When working with concrete, it’s important to understand it’s crystalline properties. After about 3 days, the form can be safely released and the rough grinding can begin. I have a diamond cup wheel that I used for the back (speakers were poured with drivers face down), and polished the remaining surfaces from a 50 grit all the way up to 3000 grit diamond resin pads using my wet Fein polisher.
Polishing from 50 to about 800 was done within the first two weeks. The final polishing was done about a month after the initial pour..Why? well, concrete gets progressively harder over time..In fact even after 100 years, if only minutely each year. But for all practical purposes, it reaches it’s maximum hardness in about 27-28 days. At this age, the high polish pads do a great job creating a sheen that is close to polished granite. I chose not to wax or seal the final finish.. I purposely want a more organic semi-gloss lustre. I added sue black and green dye into the mix to give it some colour.
This was a project that suited to my anal retentiveness. Without this valuable skill set, I could not have created the flush mount exactness I was looking for.. I would say less than 1/100th of an inch all around the flange of the drivers. Near perfect fit. Above is a picture of the taps for the driver bolts. I replaced the ones that came with the kit with M3 cap machine hex-head screws instead. If you’re wondering, I cast 1″ sections of aluminium rods as part of the form. That way I would not have to drill into concrete for the speaker screws so close to the edge and risk breakage. I think they worked out well. With the foam and polyfill installed, the final assembly is almost complete.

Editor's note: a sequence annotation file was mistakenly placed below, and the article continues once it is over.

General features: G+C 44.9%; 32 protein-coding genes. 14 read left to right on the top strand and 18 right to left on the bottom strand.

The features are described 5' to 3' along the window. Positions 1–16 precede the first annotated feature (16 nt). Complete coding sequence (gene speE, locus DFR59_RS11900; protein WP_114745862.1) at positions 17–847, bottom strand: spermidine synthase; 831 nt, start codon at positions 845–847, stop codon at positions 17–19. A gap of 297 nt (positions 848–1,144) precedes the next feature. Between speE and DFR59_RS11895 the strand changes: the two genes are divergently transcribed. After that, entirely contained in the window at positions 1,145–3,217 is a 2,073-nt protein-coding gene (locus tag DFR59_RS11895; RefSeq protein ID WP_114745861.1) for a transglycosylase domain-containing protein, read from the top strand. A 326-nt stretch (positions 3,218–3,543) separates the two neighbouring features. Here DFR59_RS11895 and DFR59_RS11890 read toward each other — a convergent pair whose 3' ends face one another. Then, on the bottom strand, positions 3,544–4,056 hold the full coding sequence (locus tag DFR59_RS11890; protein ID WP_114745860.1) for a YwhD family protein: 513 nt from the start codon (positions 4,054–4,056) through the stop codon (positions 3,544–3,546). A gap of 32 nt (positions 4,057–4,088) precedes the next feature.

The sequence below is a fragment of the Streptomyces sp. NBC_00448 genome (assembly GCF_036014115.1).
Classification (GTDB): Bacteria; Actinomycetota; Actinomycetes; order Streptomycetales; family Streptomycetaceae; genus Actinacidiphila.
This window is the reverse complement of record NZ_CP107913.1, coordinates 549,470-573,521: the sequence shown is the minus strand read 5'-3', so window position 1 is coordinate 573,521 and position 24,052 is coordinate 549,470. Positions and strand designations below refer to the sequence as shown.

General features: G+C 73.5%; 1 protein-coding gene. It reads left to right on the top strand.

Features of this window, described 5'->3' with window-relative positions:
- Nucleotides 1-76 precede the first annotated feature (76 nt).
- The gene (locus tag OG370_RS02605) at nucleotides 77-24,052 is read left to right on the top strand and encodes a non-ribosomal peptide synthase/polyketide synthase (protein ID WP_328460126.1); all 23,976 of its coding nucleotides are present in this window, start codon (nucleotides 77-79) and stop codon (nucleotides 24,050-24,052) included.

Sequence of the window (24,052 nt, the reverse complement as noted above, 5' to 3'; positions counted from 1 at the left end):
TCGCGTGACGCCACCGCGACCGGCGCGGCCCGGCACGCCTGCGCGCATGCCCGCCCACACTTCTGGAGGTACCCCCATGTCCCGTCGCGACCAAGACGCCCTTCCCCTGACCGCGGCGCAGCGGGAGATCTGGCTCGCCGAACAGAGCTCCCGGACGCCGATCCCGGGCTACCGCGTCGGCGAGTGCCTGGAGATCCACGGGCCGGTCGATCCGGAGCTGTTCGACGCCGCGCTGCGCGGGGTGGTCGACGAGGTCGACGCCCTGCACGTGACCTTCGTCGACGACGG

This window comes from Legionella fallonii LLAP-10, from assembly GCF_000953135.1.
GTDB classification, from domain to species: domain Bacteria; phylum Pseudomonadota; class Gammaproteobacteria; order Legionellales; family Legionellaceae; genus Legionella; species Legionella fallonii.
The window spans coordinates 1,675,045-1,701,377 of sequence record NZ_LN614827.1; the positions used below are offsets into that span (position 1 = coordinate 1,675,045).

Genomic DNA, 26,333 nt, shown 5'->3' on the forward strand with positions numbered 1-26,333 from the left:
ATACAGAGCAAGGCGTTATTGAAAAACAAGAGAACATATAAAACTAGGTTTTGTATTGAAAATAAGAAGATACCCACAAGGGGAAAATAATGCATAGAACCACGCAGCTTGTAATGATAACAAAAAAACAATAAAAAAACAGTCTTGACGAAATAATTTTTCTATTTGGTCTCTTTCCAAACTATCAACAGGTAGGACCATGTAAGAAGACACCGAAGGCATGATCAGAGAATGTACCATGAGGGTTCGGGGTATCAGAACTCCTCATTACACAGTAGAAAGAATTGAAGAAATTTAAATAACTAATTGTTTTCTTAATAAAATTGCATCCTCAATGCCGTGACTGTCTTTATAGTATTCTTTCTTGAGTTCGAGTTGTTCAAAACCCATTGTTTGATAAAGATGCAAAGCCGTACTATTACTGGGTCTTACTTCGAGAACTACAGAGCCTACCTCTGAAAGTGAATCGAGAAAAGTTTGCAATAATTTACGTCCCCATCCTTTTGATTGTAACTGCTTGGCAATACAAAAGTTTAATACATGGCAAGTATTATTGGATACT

With the units assembled, the anticipation was too much for me. I lumbered these 50lb (each) babies to my main stereo room and hooked them up to my ancient Classe SSP75 and Parasound 2205 amp. I should have let them burn in a bit, but I was still blown away to be honest. Vocals are crystal clear and a surprising amount of base for a sealed unit and the 6″ woofers. I will be using these primarily in my office and I will not be matching them with a sub so very happy with the Dayton drivers. I imagine that over time, the units will sound even better. I am currently using the Aune X1 for the DAC, which then flows to the Aune X2 amp. I have not yet taken the time to give the X2 a proper review, but so far, i am very impressed with the little guy. For a solid state amp of this size and price, it’s terrific., however, at very low volume, I notice that the right speaker is a touch louder than the left. I will keep my ear on this to see if it persists. I will let the speakers and the X2 warm up for about a month before I give a fair assessment. But I don’t imagine my mind will change too much. With my concrete speakers, the Aune X1 and the Aune X2, I think I have the perfect set up for my needs and at the best possible price. Aside from my labour (which is really worth thousands…seriously), total costs of my office set up is roughly $700.
As an aside, I will soon tackle my winter project to build a 35W/channel tube amp that I hope to use to drive these speakers sometime in the next few months.
I hope I didn’t disappoint anyone by not giving a detailed review of the speakers themselves. That’s because these are not available at any store at any price. You just have to trust me that they sound great… Far exceeded my expectations and they certainly won’t be my last. But I trust you enjoyed reading nonetheless.